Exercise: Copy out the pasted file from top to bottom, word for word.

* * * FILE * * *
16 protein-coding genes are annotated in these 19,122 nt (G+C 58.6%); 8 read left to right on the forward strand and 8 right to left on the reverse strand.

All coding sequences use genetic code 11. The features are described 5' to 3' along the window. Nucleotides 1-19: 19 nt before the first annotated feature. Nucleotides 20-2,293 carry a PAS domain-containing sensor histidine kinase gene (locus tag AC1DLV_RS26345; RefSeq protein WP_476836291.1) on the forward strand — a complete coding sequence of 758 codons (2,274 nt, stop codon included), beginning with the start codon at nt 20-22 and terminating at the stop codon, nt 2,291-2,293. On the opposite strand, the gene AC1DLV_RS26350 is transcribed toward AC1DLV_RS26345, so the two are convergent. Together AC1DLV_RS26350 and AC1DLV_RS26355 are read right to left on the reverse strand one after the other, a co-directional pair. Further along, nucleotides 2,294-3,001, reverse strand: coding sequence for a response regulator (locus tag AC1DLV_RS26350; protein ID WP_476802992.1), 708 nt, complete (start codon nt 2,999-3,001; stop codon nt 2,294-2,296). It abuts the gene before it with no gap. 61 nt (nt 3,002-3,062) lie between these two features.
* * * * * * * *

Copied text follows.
16 protein-coding genes are annotated in these 19,122 nt (G+C 58.6%); 8 read left to right on the forward strand and 8 right to left on the reverse strand.

All coding sequences use genetic code 11. The features are described 5' to 3' along the window. Nucleotides 1-19: 19 nt before the first annotated feature. Nucleotides 20-2,293 carry a PAS domain-containing sensor histidine kinase gene (locus tag AC1DLV_RS26345; RefSeq protein WP_476836291.1) on the forward strand — a complete coding sequence of 758 codons (2,274 nt, stop codon included), beginning with the start codon at nt 20-22 and terminating at the stop codon, nt 2,291-2,293. On the opposite strand, the gene AC1DLV_RS26350 is transcribed toward AC1DLV_RS26345, so the two are convergent. Together AC1DLV_RS26350 and AC1DLV_RS26355 are read right to left on the reverse strand one after the other, a co-directional pair. Further along, nucleotides 2,294-3,001, reverse strand: coding sequence for a response regulator (locus tag AC1DLV_RS26350; protein ID WP_476802992.1), 708 nt, complete (start codon nt 2,999-3,001; stop codon nt 2,294-2,296). It abuts the gene before it with no gap. 61 nt (nt 3,002-3,062) lie between these two features.